The idea is to layer in some bittersweet flavors to open up the aroma of the coffee and chocolate in the cream. Alternatives such as Baileys and Kahlúa, or even rum, will work nicely. The ratio of alcohol to filling is low enough here that the end product will be suitable for children, but those who don't consume alcohol at all can simply replace it with an equal amount of cream.
These ingredients are whipped with equal parts heavy cream and mascarpone, plus brown sugar, salt, and vanilla. (If you're in the market for the latter, we have a guide to vanilla extract as well.) Having some cookie scraps on hand during this phase is useful for taste-testing, as it will give you a better idea of how the cookies and filling combine, and whether an additional pinch of salt or espresso powder may be in order.
After whipping the cream, I use it to generously "paint" the sides of an eight- by four-inch loose-bottom pan—I use Lloyd Pans' 8"x4" cheesecake pan, whose praises I've sung in the past—but it can be assembled in any sort of springform pan as well, although the exact quantities used for each layer will differ.
From there, I layer the cookie sheets and whipped cream together until I run out.
Once it's assembled, I cover the icebox cake with a sheet of foil and refrigerate it for at least six hours, but no longer than 18. (At that point, the cookies begin to soften too much for my taste, though your mileage may vary.)
When the cake is thoroughly chilled, unmolding it is as easy as letting it stand for five minutes at room temperature, then placing it on something tall and wide, like a can of tomatoes, to release the sides.
After that, I can easily slide an offset spatula under the bottom layer, allowing me to pop the icebox cake onto a serving platter or cake stand.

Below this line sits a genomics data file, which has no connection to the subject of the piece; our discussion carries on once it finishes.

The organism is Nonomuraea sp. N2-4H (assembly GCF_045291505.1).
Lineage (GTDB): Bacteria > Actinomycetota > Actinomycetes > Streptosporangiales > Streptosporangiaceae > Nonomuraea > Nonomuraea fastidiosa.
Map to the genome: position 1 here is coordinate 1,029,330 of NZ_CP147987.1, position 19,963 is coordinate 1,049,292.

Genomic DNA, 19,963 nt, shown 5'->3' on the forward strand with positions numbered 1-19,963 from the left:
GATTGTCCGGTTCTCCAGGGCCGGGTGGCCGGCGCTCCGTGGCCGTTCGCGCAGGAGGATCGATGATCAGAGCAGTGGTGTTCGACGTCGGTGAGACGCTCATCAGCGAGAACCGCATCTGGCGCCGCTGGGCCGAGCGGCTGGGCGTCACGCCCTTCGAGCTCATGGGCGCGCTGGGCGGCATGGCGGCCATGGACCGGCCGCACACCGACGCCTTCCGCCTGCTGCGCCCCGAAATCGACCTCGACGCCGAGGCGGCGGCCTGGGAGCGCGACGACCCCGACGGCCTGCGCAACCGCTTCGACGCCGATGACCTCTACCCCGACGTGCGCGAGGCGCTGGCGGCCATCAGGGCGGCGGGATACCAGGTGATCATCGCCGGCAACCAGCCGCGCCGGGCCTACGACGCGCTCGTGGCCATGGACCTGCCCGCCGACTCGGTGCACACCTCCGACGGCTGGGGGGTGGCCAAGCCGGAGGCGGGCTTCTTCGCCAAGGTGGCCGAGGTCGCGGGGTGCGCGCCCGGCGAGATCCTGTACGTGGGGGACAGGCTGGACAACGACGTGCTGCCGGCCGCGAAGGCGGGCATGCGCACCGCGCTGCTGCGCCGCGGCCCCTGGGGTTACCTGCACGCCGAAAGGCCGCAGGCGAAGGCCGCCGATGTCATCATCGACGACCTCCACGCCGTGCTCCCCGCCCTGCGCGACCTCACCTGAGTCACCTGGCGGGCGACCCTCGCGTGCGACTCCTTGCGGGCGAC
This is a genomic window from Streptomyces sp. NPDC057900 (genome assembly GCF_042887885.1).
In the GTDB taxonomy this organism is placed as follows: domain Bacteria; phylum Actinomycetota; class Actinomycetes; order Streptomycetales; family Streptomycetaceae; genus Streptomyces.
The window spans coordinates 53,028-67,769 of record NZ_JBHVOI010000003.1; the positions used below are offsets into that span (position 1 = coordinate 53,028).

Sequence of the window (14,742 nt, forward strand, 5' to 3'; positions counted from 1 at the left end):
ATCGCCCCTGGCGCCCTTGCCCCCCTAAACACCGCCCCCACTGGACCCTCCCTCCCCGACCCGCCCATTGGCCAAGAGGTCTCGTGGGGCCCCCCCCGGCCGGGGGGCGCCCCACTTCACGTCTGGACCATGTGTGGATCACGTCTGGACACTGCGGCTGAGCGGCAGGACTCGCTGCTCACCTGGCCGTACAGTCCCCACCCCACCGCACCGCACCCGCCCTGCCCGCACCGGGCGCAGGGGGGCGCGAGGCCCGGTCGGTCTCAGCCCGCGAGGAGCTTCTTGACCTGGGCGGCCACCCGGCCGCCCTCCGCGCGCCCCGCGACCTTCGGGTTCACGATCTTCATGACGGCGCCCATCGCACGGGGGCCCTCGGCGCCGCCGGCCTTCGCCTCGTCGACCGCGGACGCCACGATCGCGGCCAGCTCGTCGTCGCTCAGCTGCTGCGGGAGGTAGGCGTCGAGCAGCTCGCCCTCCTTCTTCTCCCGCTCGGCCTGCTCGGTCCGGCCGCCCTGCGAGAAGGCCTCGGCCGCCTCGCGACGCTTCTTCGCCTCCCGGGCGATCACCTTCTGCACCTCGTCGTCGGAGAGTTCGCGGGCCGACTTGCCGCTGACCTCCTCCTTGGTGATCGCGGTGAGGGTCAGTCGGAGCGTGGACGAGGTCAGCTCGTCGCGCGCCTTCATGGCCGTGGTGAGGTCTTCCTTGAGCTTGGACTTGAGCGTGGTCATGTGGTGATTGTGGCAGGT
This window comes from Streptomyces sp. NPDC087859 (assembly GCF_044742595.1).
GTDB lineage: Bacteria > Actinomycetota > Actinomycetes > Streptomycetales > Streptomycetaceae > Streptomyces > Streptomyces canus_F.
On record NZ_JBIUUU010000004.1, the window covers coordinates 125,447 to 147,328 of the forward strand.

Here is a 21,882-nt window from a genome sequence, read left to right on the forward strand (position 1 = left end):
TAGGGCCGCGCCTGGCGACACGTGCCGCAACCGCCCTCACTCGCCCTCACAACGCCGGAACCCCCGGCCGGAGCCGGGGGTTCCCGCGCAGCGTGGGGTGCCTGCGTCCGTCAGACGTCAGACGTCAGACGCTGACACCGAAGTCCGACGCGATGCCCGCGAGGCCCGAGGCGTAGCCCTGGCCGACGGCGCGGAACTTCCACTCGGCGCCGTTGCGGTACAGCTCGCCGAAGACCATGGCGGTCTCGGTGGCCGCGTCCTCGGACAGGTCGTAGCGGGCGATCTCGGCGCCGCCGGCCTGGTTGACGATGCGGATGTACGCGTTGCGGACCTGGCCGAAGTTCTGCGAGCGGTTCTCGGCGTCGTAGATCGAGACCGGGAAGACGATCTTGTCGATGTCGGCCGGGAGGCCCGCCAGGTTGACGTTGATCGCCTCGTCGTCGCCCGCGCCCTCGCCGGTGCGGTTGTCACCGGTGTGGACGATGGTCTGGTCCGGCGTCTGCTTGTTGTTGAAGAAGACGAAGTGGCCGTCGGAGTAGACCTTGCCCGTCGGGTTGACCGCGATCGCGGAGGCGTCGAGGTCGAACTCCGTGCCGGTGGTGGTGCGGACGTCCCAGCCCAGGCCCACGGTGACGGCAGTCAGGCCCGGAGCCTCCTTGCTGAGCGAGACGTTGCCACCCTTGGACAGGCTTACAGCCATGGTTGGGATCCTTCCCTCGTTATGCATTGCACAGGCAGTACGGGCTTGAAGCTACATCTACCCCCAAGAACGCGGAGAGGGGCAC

To finish the icebox cake, I top it with a generous mound of unsweetened whipped cream, which provides a nice reprieve from the sweetness of the cookies and the bitterness of the filling.
I also spoon some milk-chocolate shavings over the top, though a handful of chocolate sprinkles would be lovely, too. For this recipe, I like to use a dark milk chocolate, such as Endangered Species 48%, but I can gladly recommend any of the bars listed in our guide to supermarket milk chocolate. Or, add some bitter notes by shaving one of our favorite dark-chocolate bars over the cake instead.
There are any number of ways to make chocolate shavings or curls, but the easiest is to run a stick peeler down the narrow length of each bar and let the shavings fall onto a sheet of parchment underneath.
This works best with chocolate around 70°F (21°C), as it may be quite brittle when cool, or too soft when warm. You can technically do this with a Y-peeler as well, but its design tends to pull up fine shavings rather than curls.
After it's assembled, serve the icebox cake right away, while it's still nice and cold. Use a large chef's knife to cut each portion, and make some peace with the fact that it's a somewhat messy endeavor. That's half the charm!
Remember that the cake will only get softer with time; whether that's a good thing or a bad thing is largely a matter of personal preference. For me, it's best made and served within an 18-hour window, but my brother loves the way it dissolves into a soft but toothsome mush after a few days (he compares it to cake mashed with ice cream).
Likewise, when the icebox cake is still quite fresh, it may be too crispy for some (not me!), so bear its evolving texture in mind when considering your timeline of execution. When it's done right, you'll have chocolate chip cookies that are exactly as crisp or soft as you prefer, with a creamy filling that's bold and bittersweet, laced with notes of espresso and vanilla.